Producer prices months in February rose by the most in five as gasoline prices spiked, but there was little sign of a broader increase in inflation pressures.
The Labor Department said its seasonally adjusted producer price index increased 0.7 percent last month after advancing 0.2 percent in January.
The rise in prices received by farms, factories and refineries was in line with economists' expectations.
In the 12 month through February, wholesale prices were up 1.7 percent, the fastest rise October and followed a 1.4 percent gain the prior month.
However, underlying inflation pressures remained contained, with wholesale prices excluding volatile food and energy costs rising 0.2 percent after a similar advance in January. The so-called core PPI had been expected to rise 0.2 percent last month.
In the 12 months through February, core PPI was up 1.7 percent, the smallest rise since January 2011. It had increased 1.8 percent in January.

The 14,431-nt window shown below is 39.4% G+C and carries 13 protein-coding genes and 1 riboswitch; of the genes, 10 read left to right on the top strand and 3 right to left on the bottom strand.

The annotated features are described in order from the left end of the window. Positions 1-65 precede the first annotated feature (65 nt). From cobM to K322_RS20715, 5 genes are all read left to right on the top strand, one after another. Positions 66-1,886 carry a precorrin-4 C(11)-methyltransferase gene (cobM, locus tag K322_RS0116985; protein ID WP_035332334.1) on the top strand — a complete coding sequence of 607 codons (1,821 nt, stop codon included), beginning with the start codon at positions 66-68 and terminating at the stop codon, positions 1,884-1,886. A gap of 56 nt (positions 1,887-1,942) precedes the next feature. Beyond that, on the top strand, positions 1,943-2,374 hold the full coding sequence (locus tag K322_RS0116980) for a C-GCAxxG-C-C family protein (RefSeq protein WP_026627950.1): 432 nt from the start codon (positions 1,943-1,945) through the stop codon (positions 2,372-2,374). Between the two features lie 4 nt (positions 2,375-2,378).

While gasoline prices pushed up overall PPI last month, they have started to decline from their lofty levels, which should keep inflation pressures benign.
That will probably keep the Federal Reserve on its very easy monetary policy path, despite signs of strength in the jobs market. Policymakers hold a regular meeting next week to assess the health of the economy.
The U.S. central bank is buying $85 billion in bonds per month and has said it would keep up its asset purchases until it sees a substantial improvement in the labor market outlook.
It hopes the purchases will drive down borrowing costs to spur faster economic growth.
In February, gasoline prices rose 7.2 percent after a 2.1 percent drop in January. Food prices fell 0.5 percent, almost reversing January's 0.7 percent rise.
Pharmaceutical products accounted for about 20 percent of the rise in core PPI last month. Elsewhere, passenger car prices rose 0.3 percent, while light trucks edged up 0.1 percent.
(Reporting by Lucia Mutikani; Editing by Neil Stempleman)